This week’s anti-fracking protest has put Canada’s First Nations at the forefront of Canada’s political life, injecting spirit back into our moribund political scene. Canadians watching the evening news were shocked by scenes of burning police cars, an riot squad of 100 police wielding tear gas and tasers on horseback.

Demonstrations to protest shale gas exploration on native lands near Rexton, New Brunswick, had been mounting for months, and when the RCMP moved in to take down the Mikmaq Elsipogtog tribe’s barriers, it was hardly surprising that the standoff became violent, starting with demonstrators throwing rocks, bottles and paint, and, when Chief Arren Sock was arrested, setting fire to six police cars. At least 40 people were arrested Thursday for violating a court-order injunction and disturbing the peace.

Fracking is a method of gas extraction where water is mixed with sand and chemicals and injected at high pressure into a wellbore to create small fractures, yielding natural gas and petroleum. In the process, it pollutes ground water, which now bears toxic chemicals and dangerously high levels of radiation, as well as emitting foul odors. The local Mikmaq claim that the Canadian subsidiary of the American frackers, Southwest Energy (SWN), is operating illegally on tribal land, and activists began blocking the highway between Rexton and Sainte-Anne-de-Kent on 28 September. SWN used its muscle and money to get a court injunction evicting the protestors.

But SWN’s irresistible force had met an immovable object. Speaking on “Columbus Day” on 12 October, “a day which celebrates 521 years of genocide and oppression of Indigenous peoples”, Mikmaq Warrior Society activist Suzane Patles declared 18 October to be a day of protest against the court injunction, calling for other native groups across the country to raise their banners in solidarity.  Renaming Columbus Day “Treaty Day”, Chief Sock presented a Band Council Resolution stating that his community is prepared to reclaim all unoccupied Crown Lands in Signigtog District (New Brunswick), stating, “Prime Minister Harper and the Canadian government have washed their hands with regards to the environmental protection of our lands and waters.” Chief Sock issued his own eviction notice, warning the oil and gas company to leave native land.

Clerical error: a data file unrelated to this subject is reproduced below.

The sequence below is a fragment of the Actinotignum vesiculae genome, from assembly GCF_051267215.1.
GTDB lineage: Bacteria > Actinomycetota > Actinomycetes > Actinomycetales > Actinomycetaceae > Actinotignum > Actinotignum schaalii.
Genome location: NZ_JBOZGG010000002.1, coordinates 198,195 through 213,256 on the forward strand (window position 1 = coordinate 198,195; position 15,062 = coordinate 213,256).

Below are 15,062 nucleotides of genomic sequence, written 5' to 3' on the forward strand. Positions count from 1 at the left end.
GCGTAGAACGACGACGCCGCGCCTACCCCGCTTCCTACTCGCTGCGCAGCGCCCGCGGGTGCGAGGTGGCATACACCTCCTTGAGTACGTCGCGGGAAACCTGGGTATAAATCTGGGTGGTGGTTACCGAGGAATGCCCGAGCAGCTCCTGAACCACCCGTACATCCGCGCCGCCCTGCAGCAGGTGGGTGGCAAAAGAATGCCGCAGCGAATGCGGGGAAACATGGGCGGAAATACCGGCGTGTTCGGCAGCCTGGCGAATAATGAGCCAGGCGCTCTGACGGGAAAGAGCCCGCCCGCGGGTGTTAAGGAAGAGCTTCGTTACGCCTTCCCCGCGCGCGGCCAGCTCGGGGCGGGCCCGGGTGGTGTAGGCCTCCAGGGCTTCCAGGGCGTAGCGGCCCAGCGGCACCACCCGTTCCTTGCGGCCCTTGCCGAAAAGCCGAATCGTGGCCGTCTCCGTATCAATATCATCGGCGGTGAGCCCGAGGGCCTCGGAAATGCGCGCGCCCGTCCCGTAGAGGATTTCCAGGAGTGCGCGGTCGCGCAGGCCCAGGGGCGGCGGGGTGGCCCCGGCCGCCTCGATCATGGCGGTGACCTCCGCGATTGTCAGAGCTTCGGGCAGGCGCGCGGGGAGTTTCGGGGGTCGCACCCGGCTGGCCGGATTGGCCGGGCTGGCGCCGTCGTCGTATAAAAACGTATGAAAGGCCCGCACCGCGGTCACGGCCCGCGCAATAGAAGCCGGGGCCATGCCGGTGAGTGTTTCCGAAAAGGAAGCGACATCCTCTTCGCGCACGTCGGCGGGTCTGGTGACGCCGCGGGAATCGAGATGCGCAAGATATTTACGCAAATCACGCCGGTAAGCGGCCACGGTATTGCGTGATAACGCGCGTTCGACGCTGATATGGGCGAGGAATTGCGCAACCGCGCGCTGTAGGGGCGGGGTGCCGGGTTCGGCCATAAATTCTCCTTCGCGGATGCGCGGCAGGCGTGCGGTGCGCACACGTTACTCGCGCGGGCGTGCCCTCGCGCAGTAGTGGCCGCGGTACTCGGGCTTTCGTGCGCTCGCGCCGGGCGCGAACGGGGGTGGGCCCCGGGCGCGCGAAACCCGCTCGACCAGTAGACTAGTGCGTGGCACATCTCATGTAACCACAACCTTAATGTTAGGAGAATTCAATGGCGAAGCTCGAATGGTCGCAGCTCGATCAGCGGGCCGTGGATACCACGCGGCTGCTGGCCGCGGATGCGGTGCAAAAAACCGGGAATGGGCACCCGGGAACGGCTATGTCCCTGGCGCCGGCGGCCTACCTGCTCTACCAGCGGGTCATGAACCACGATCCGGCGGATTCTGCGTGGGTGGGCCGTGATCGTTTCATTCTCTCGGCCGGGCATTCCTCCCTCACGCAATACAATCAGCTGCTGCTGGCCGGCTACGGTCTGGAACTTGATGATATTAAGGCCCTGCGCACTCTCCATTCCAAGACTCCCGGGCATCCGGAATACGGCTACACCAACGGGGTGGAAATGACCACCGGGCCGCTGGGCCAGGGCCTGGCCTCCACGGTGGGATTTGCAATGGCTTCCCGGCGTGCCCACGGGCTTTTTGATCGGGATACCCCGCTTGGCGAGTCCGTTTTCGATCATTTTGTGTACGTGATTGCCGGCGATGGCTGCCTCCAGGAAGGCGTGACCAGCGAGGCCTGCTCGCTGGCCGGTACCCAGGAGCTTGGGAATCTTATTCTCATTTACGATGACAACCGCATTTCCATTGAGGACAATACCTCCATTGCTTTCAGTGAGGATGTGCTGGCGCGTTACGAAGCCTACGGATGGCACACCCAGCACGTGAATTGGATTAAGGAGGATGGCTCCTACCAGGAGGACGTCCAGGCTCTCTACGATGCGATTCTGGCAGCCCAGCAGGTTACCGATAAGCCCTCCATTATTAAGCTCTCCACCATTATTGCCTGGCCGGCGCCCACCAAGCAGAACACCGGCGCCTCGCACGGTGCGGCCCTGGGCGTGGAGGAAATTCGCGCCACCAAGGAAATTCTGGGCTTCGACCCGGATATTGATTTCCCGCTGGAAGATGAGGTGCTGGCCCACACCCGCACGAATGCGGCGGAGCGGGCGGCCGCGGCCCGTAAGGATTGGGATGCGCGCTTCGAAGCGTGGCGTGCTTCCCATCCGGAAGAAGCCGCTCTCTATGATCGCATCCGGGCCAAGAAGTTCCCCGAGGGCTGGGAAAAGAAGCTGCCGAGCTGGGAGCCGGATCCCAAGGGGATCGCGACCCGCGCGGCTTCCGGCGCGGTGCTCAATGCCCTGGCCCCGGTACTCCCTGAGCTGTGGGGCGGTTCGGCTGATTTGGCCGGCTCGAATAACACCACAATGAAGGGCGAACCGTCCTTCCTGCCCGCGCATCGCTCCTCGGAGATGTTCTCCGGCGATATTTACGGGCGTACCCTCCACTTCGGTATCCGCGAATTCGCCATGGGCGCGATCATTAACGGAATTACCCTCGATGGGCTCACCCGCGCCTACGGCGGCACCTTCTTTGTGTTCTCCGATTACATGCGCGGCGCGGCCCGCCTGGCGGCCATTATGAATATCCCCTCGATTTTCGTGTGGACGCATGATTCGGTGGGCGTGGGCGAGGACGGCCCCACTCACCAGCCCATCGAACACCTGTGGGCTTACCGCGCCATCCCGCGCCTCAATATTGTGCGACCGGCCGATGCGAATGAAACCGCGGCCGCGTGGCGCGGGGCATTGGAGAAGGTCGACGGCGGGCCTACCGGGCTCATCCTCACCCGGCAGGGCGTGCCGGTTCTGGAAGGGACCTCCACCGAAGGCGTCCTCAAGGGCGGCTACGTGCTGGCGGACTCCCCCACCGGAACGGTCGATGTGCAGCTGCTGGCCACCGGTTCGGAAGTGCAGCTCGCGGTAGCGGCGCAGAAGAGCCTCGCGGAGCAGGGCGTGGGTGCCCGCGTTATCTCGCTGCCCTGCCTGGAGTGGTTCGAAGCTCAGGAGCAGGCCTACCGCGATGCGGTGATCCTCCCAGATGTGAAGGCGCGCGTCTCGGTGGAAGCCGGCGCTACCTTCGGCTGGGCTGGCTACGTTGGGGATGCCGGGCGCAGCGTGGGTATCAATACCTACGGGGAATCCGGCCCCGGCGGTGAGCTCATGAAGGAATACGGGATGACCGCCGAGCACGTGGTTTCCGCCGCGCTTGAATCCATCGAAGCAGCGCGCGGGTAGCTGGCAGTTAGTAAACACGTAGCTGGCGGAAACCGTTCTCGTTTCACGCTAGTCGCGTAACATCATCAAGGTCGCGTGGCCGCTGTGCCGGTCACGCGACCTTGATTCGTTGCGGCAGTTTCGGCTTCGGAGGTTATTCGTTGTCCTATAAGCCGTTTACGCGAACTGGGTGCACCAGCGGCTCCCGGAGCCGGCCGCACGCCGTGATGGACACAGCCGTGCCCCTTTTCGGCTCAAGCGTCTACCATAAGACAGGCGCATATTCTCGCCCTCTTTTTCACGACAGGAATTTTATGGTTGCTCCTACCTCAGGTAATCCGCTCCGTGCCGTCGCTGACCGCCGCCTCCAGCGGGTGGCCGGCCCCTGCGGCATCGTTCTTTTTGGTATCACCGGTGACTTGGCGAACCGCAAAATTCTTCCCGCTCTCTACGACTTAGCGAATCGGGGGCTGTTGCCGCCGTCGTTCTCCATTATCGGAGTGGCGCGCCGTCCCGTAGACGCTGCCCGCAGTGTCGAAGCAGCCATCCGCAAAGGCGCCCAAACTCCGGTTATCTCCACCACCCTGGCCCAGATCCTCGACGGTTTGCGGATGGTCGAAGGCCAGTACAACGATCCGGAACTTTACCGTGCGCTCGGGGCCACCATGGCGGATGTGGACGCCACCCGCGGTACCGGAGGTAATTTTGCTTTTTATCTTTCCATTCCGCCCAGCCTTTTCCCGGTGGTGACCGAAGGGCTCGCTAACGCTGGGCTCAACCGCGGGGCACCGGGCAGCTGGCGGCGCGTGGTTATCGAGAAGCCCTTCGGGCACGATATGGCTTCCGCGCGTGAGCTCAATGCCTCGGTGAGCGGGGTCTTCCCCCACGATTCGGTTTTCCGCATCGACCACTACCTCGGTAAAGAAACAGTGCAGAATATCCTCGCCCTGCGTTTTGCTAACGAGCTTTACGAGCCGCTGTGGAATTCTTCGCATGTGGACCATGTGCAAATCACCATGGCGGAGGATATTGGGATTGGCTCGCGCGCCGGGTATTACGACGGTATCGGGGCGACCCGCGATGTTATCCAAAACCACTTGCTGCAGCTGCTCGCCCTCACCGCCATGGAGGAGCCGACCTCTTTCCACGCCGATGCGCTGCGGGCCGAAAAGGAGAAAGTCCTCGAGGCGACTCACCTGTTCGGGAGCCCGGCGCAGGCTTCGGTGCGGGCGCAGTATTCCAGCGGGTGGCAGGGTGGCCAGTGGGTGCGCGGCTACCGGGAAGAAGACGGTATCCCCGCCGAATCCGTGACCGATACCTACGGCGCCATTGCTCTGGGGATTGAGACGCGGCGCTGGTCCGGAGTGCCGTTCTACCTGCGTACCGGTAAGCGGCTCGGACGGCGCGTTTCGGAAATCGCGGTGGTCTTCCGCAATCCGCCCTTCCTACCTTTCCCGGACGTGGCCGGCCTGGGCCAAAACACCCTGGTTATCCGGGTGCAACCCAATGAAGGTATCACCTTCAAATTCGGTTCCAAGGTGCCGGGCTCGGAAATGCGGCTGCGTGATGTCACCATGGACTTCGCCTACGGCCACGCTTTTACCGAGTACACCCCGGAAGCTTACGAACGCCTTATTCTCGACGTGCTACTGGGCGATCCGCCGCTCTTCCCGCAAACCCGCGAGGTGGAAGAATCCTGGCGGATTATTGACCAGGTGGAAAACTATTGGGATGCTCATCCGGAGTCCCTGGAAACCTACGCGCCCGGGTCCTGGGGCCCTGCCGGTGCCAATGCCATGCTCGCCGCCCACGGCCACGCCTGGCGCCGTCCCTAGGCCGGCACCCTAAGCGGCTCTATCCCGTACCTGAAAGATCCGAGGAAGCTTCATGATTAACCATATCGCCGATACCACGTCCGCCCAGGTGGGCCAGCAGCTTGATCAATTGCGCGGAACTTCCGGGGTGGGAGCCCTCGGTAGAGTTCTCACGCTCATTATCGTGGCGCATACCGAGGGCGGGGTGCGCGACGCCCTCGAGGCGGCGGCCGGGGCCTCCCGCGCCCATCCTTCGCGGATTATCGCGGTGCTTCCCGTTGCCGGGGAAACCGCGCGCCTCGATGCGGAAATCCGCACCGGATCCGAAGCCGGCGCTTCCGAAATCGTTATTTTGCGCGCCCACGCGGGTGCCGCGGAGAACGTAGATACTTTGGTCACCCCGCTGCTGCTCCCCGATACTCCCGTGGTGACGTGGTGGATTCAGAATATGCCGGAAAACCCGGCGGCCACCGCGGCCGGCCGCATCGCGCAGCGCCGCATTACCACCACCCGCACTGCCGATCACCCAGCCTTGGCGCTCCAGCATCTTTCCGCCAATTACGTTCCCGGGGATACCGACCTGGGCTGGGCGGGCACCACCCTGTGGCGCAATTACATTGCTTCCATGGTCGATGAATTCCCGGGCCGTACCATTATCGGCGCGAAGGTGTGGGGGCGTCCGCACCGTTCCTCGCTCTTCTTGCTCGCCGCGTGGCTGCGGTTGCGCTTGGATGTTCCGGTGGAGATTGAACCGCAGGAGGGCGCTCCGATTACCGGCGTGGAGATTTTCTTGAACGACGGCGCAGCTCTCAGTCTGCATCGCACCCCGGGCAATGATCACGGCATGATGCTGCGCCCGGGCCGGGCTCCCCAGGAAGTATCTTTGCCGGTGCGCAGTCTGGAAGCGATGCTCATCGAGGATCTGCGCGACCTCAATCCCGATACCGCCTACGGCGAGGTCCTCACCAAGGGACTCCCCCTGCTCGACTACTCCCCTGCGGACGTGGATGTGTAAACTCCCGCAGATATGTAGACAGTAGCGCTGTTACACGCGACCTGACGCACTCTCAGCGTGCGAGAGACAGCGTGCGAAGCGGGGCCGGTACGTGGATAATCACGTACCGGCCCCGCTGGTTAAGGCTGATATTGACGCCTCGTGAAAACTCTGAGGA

The RCMP claimed that at least one shot was fired Thursday “by someone other than an officer”, recalling past escalations between police and natives. In 1990, the Mohawks blockaded a bridge in Oka, Quebec, to protest the building of a golf course on native lands. That standoff also involved armed resistance resulting in the death of a Quebec policeman, and became a national crisis. Conservative Prime Minister Brian Mulroney ordered the mobilization of 2,500 Canadian troops. The courage of the Oka Mohawks inspired First Nations protests across Canada and forced the government to ‘buy back’ the land from the municipality (land which was never theirs in the first place) and prevent any further development.